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DEFINITION

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  • Cyanosis is most frequently caused by low arterial oxygen saturation because of cardiac or pulmonary disease, but rarely, it may be caused by increased concentrations of methemoglobin or sulfhemoglobin, or by abnormal hemoglobins with low oxygen affinity.

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METHEMOGLOBINEMIA

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Toxic Methemoglobinemia

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  • Drugs or chemicals may cause methemoglobinemia either by oxidizing hemoglobin directly or by enhancing its oxidization by molecular oxygen.

  • Table 19–1 lists common agents that cause methemoglobinemia.

  • Infants are more susceptible because of low levels of NADH diaphorase (cytochrome b5 reductase) in the newborn period. A syndrome of diarrhea, acidosis, and methemoglobinuria of yet unexplained etiology occurs in infancy.

  • Severe acute methemoglobinemia impairs oxygen delivery, and levels exceeding 50 percent can be fatal.

  • Chronic methemoglobinemia is usually asymptomatic, but at levels greater than 20 percent, mild erythrocytosis is often present.

  • Treatment with intravenous methylene blue (given at 1 to 2 mg/kg over 5 minutes) is rapidly effective. Excessive amounts of methylene blue, or its use in G-6-PD–deficient patients, can cause acute hemolysis.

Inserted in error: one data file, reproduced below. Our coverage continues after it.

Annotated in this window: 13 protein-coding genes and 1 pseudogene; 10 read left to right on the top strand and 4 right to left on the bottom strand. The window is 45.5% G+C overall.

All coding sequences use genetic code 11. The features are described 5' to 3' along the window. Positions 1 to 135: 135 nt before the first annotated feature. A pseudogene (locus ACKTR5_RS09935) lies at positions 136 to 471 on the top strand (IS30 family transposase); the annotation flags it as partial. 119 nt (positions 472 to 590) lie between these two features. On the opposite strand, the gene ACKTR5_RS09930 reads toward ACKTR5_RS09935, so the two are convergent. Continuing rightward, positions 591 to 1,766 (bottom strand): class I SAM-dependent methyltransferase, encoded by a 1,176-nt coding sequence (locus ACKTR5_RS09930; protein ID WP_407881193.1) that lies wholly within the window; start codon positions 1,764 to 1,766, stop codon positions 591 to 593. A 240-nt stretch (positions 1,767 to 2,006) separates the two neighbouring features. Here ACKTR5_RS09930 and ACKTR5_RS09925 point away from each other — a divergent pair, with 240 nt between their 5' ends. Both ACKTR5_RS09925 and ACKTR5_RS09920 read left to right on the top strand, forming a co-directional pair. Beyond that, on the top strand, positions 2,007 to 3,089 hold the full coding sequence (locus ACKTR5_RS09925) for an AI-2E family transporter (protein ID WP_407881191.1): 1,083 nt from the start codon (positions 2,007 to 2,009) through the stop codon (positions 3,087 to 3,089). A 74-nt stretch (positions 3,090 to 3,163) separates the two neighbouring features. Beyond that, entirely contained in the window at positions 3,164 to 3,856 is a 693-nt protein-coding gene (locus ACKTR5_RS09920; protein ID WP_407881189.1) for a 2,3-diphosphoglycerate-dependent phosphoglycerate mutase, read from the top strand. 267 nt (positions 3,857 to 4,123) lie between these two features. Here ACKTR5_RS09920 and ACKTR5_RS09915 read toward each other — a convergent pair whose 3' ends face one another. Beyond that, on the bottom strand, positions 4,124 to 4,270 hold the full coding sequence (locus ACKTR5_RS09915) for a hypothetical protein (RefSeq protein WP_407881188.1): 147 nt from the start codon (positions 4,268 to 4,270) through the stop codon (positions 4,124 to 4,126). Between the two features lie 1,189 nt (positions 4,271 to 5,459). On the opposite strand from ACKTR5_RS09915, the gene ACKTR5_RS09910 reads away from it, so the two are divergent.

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Table Graphic Jump Location
TABLE 19–1SOME DRUGS THAT CAUSE METHEMOGLOBINEMIA
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Cytochrome b5 Reductase Deficiency

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  • Cytochrome b5 reductase deficiency (also known as NADH diaphorase) catalyzes the reduction of cytochrome b5, which, in turn, reduces methemoglobin to hemoglobin.

  • Hereditary cytochrome b5 reductase deficiency results in an accumulation of methemoglobin and is inherited as a recessive disorder.

  • If restricted to erythrocytes, cyanosis is the only phenotype (type I cytochrome b5 reductase deficiency). This is seen sporadically in all racial groups but is reported to be endemic in certain native Siberian ethnic groups, Navajo Indians, and Athabascan natives of Alaska.

  • In some patients, cells other than erythrocytes may be involved, and a less common hereditary syndrome of cyanosis with mental retardation and other neurologic defects may occur (type II cytochrome b5 reductase deficiency).

  • Methemoglobin levels vary between 8 and 40 percent, and the cytochrome b5 reductase level is less than 20 percent of normal.

  • Treatment with ascorbic acid (200 to 600 mg/d orally, divided into four doses) lowers the methemoglobin level.

  • Infants have transiently low levels of cytochrome b5 reductase and are more likely to develop acute toxic methemoglobinemia.

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Cytochrome b5 Deficiency

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  • Rarely, cytochrome b5 itself is deficient, causing the same clinical picture as type II cytochrome b5 reductase deficiency.

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Hemoglobins M

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  • Some amino acid substitutions in hemoglobin lead to enhanced formation and inability to reduce methemoglobin. These abnormal proteins are termed hemoglobins M and the resultant cyanosis from methemoglobinemia is ...

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